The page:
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'Stonehenge: A Hidden Landscape' at MAMUZ Museum Mistelbach, Austria

The name Stonehenge is full of mysteries. It is probably the most famous prehistoric monument, and also the monument about which the most myths and legends have been created. For the first time in the world, an exhibition is being shown about the fascinating cult complex Stonehenge and its surrounding landscape including the latest research findings on the much bigger and older stone circle at Durrington Walls – this is at MAMUZ Museum Mistelbach.

'Stonehenge: A hidden landscape' at MAMUZ Museum Mistelbach, Austria

In the exhibition Stonehenge. A Hidden Landscape, original finds will be on display which have never before left the British Isles. Gigantic stone models in original size which can be touched, original stones like the ones used in the cult complex, and also digital animations on the surrounding landscape transport visitors to the mystical world of our ancestors more than 4,000 years ago. But a long time before Stonehenge there were even bigger monumental structures in Europe, in particular in the Weinviertel region: the circular enclosures. Discover a piece of the religious world of our ancestors – Stonehenge is close enough to touch.

True-to-scale reconstructions of the stone circle based on 3D laser scan data let visitors to MAMUZ experience the magnificence and dimension of this cult monument without having to travel to the cult site itself. Elaborate visualisations give a three-dimensional impression of the landscape surrounding Stonehenge so that visitors are able to imagine the stone circle and also picture all of the fascinating cult monuments in the extensive surrounding area. At the location west of London, in Wiltshire, the large numbers of visitors and the preservation of the site mean it is not possible to enter the stone circle directly or to touch the stones. In the exhibition at Museum Mistelbach, visitors are really “in the thick of it” thanks to visualisations and reproductions and they can also touch original bluestones and sarsen stones as used to build the complex.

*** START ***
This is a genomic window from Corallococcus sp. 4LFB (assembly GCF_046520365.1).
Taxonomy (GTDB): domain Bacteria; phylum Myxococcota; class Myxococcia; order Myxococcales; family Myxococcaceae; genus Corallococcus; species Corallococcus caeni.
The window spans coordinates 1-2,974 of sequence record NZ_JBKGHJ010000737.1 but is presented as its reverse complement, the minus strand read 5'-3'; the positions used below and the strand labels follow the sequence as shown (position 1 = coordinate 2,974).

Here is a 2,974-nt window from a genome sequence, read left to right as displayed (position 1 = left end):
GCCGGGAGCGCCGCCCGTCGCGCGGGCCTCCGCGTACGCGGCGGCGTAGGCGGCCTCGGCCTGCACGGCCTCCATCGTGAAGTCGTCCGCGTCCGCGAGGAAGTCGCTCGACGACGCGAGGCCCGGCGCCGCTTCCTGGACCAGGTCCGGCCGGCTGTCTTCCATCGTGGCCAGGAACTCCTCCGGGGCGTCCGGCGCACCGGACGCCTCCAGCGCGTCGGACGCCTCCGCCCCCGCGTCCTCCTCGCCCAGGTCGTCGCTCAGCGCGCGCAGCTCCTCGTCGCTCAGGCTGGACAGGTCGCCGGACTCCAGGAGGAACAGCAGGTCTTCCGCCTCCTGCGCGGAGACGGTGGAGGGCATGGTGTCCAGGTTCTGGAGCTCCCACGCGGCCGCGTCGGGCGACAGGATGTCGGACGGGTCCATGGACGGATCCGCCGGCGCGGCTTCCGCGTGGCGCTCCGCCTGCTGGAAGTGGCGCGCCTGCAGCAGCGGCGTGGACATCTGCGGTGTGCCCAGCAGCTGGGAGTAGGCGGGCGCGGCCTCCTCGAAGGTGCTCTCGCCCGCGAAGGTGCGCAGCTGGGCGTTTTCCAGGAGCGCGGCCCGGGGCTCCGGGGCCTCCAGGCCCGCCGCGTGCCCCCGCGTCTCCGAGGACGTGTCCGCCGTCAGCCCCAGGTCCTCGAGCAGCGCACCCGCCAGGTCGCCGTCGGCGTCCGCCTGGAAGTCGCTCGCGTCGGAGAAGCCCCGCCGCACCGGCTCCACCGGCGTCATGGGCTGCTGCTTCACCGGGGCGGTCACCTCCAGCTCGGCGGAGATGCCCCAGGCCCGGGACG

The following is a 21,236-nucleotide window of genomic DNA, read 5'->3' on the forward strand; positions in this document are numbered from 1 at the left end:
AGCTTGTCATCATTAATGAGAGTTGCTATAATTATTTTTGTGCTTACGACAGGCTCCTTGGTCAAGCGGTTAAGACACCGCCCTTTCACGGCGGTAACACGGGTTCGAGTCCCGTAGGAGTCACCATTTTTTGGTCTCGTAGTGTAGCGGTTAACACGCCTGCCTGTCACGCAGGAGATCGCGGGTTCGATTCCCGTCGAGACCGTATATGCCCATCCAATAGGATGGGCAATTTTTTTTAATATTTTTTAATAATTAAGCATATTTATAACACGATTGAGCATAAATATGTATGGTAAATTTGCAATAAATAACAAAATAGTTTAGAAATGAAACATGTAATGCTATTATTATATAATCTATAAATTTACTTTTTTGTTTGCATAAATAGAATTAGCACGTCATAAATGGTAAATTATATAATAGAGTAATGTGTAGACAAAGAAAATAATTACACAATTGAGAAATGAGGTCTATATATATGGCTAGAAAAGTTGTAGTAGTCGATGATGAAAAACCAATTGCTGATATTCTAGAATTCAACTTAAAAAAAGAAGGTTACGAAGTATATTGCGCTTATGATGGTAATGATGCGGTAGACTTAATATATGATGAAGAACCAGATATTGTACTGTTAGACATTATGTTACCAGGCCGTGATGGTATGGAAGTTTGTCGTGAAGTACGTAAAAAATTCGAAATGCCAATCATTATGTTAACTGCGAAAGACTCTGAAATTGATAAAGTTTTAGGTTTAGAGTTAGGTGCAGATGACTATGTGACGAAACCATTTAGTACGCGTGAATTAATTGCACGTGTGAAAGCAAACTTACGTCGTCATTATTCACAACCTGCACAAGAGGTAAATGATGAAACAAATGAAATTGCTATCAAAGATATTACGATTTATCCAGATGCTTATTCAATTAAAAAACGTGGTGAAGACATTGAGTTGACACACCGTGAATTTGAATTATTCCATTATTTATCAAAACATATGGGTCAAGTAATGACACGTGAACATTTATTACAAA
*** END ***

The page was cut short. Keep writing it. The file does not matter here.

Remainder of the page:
The exhibition also links Stonehenge with the prehistory of the province of Lower Austria. Long before the first stones were put in place at Stonehenge, the first monumental structures appeared in Central Europe. The impressive discoveries of these circular enclosures, which are distributed throughout Lower Austria and especially in the Weinviertel region, are shown alongside the fascinating original exhibits of the so-called Bell Beaker culture, which demonstrates the transition from the Stone Age to the Bronze Age in Lower Austria.

Working together with renowned cooperation partners, academics from Austria and abroad and also experts in exhibition design and multimedia presentation, MAMUZ is showing the first ever exhibition about Stonehenge. The exhibition is being realised in cooperation with the Niederösterreichische Landessammlungen, Ludwig Boltzmann Institute, 7reasons, atelier cremer and the University of Birmingham.

Stonehenge: A Hidden Landscape opens on 20th March 2016 and will run until 27 Nov. 2016.

Source: MAMUZ Museum Mistelbach [March 03, 2016]

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